Who killed Rosie Larsen??That was the question when AMC network's "The Killing" first went on the air last season.
A better question now, as the final two episodes of this season of "The Killing" begin at 9 p.m. Sunday, is "Who cares who killed Rosie Larsen?"
I don't, and I'm still a faithful watcher and fan of the show. That's because "The Killing" has rather neatly and cleverly told us on the sly that finding Rosie Larsen's killer is only incidentally what the show is about.
What it's about are some dysfunctional people in terminally rainy Seattle who all seem to be suffering severely from Seasonal Affective Disorder. We're watching people who are all surviving a dismal, perpetual, steel-skied hard rain within. Even when their inner weather clears up, their inner streets are always wet.
And there will always be more dark skies and harder rains to come.
It's all made it a fascinating television show, even if the putative central plot question of who killed Rosie Larsen is now merely an overly populous convenience on which to peg a whole lot of hastily contrived plot.
It's not that they're not going to have to come up with a full and satisfying answer to "whodunit" this Sunday and, especially on the show's finale June 17. It's just that the show's big "reveals" (our new cynical Hollywood plot synonym for the more dramatic word "revelation") all have been about its characters: that, for instance, Linden (played by Mireille Enos), the tiny, stone-faced cop so doggedly pursuing the Larsen case is, in reality, such an obsessive personality that she's been hospitalized for it. She's so obsessive that she agreed to pack her beloved son off to live with her hated and irresponsible ex-husband so she could pursue the Larsen case.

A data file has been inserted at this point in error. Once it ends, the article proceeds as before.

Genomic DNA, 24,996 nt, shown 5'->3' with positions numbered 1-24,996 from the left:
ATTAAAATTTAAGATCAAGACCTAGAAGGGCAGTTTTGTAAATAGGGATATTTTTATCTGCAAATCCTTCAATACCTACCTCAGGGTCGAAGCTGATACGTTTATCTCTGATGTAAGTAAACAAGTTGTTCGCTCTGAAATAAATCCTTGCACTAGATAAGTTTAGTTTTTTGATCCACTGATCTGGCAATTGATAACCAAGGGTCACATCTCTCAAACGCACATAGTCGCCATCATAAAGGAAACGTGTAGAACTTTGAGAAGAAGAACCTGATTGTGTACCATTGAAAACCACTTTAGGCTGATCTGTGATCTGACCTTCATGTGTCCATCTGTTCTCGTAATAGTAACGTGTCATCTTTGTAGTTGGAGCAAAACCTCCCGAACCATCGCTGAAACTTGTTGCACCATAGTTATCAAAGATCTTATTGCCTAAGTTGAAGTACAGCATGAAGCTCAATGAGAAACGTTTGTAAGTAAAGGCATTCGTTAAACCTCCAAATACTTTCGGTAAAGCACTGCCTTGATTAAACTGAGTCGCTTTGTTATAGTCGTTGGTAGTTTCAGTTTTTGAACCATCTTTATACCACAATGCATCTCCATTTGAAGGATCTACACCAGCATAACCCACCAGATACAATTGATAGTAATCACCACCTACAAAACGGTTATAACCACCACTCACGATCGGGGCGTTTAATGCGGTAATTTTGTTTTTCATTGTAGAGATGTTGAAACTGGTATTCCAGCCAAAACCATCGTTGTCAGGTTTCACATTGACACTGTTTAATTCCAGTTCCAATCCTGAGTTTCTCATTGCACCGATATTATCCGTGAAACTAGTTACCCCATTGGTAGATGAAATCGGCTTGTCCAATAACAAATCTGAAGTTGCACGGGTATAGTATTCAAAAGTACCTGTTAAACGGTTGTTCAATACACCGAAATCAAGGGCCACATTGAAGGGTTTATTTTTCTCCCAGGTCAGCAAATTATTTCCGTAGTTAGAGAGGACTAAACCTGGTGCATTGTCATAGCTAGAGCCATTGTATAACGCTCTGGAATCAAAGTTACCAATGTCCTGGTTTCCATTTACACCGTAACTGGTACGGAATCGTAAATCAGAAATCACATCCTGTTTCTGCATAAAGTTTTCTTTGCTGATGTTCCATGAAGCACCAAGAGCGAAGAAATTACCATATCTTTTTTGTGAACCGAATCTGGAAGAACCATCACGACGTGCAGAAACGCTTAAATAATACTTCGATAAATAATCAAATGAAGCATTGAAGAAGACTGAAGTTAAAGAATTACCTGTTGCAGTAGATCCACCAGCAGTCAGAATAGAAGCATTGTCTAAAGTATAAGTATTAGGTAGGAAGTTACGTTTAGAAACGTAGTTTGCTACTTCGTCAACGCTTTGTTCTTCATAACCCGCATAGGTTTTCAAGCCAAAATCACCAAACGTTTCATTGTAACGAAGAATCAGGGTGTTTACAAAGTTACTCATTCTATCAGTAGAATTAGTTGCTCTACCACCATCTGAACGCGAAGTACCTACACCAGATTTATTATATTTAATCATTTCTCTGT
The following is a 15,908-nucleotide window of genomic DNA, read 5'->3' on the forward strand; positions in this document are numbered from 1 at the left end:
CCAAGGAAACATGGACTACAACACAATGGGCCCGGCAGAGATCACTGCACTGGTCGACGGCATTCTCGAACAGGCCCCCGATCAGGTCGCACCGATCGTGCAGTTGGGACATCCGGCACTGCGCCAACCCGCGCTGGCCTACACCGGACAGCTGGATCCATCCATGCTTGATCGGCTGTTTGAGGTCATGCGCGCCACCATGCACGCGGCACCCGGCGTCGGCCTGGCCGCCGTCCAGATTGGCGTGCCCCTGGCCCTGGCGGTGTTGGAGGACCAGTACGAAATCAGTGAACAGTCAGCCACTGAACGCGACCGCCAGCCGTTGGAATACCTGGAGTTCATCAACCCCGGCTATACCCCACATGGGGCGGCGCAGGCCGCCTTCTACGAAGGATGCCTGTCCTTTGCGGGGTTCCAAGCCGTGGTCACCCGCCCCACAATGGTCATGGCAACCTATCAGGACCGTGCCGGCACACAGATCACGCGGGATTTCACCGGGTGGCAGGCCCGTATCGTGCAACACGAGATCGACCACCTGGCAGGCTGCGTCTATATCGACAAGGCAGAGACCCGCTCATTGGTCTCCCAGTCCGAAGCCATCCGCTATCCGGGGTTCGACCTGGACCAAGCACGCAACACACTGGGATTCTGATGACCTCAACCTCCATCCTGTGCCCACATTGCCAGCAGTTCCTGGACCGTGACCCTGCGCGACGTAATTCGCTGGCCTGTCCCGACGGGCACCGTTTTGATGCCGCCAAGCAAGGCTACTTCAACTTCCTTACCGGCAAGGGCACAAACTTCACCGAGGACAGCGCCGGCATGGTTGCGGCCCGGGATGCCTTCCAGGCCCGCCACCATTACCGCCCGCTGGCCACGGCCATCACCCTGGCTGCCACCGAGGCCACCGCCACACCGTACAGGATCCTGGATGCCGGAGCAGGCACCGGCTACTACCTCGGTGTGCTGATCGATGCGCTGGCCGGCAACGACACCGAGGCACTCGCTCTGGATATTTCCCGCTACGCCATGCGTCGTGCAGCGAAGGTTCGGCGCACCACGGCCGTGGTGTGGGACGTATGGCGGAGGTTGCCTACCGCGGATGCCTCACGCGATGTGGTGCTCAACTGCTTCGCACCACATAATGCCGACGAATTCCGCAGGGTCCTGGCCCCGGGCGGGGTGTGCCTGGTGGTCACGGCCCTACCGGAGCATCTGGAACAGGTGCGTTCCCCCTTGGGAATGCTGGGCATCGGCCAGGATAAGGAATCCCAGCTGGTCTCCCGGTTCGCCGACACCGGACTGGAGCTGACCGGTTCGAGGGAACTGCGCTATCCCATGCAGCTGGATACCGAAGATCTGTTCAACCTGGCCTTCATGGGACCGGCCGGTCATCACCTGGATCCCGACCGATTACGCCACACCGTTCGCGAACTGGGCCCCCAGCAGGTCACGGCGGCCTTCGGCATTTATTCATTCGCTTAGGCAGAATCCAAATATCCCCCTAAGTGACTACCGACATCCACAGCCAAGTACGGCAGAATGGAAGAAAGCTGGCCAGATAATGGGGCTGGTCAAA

Her partner, played by Joel Kinnaman, is a recovered druggie whose relapses always seem just around the corner and whose corruptibility Linden has learned to ignore in favor of the big-hearted virtue struggling mightily to prevail within him.
Their frequent investigation target, a reform mayoral candidate played by Billy Campbell, is another exemplar of slippery virtue and creeping despair. His alibi for the night of Rosie's murder is that he was off trying to kill himself at the time. He actually jumped off a bridge (he missed his late wife that much) but, as he now tells the story to his campaign shock troops, he recovered his equanimity in midfall and is eternally now on the side of life, liberty and the pursuit of happiness.
This is why I still love this show, despite the fact that its basic plot question is now so bound up in Native American casinos, urban development corruption and perverted old politicians that it would involve a newly created federal task force to be able to get through it. One totally screwed-up, obsessive cop and her tall, funky, cigarette-smoking partner aren't going to be nearly enough to give these deep, dark basements a cleaning.